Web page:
New Harappan sites are getting discovered all over North India and enhancing our understanding of our history. In 2004, a Harappan site was found in the small town of Bagasara in Gujarat, which dates back to 2500 B.C. This site was found to have a shell making workshop, fortifications, and knives with bone handles. In 2005, the first Harappan burial site was found in Baghpat, Uttar Pradesh. Other sites include Rapar area of Gujarat’s Kutch district, and Farmana Khas in Haryana.
Excavations in Rakhigarhi, Haryana have revealed one of the largest Harappan sites ever discovered and has pushed back the history of Harappans by about 500 years.
“The site yielded finds of the early Harappan and mature Harappan phase,” said Dr Nath. He said that features like knowledgeof writing, use of wedge-shaped bricks and town planning, earlier thought to be present in the mature phase i.e 2500 BC, were discovered to be present in the early phase i.e 3000 BC. Evidence of well-planned towns were found, he said.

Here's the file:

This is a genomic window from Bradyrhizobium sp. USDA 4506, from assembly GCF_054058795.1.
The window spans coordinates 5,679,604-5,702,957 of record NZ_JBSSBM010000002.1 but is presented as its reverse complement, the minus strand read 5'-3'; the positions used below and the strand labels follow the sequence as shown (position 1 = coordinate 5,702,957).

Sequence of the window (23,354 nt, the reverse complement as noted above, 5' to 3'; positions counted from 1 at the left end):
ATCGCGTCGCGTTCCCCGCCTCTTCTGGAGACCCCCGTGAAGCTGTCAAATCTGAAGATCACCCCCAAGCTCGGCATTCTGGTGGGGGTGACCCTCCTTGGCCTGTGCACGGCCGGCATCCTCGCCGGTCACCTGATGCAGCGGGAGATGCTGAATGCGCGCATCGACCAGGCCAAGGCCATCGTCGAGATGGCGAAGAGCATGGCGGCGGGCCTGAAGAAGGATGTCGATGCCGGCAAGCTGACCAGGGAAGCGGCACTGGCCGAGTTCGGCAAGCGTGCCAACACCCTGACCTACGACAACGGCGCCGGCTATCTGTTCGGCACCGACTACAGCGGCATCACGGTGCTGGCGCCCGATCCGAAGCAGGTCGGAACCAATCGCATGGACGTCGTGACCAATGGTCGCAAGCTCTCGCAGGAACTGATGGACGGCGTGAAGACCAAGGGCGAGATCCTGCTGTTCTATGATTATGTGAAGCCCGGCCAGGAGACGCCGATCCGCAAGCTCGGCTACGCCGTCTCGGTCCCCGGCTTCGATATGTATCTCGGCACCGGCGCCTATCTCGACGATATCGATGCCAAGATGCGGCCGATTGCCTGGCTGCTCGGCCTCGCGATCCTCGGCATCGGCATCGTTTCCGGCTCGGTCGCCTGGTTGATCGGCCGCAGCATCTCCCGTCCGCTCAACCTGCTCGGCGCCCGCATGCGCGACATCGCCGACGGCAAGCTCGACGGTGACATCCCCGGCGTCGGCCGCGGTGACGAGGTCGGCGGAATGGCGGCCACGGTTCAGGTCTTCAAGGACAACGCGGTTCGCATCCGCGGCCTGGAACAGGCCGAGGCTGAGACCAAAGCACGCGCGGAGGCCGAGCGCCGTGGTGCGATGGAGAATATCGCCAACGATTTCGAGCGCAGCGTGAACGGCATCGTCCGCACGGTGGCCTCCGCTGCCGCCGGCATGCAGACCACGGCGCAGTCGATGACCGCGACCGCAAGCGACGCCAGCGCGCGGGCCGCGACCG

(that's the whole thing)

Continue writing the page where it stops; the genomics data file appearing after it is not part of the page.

Dr Nath designated two periods in the early Harappan phase — pre-formative and formative. “The pre-formative period yielded circular structures and showed no formal planning. Whereas, the formative period exhibited planned structures. Burnt bricks were much in use during the early Harappan phase,” said Dr Nath.
The mature Harappan phase yielded a granary, with evidence of grain, fire altars and potters kiln. There was evidence of various crafts such as bead- making, bangle making, seal manufacturing, gold making, carpentry and terracotta making, practised by the people. Fish hooks were also discovered, pointing to the fact that the people practised fishing. Mirrors, tops, whistles arrowheads, rattles and tops were found. There is evidence to show that hopscotch was also played. [‘Rakhigarhi is the largest Harappan site ever found’]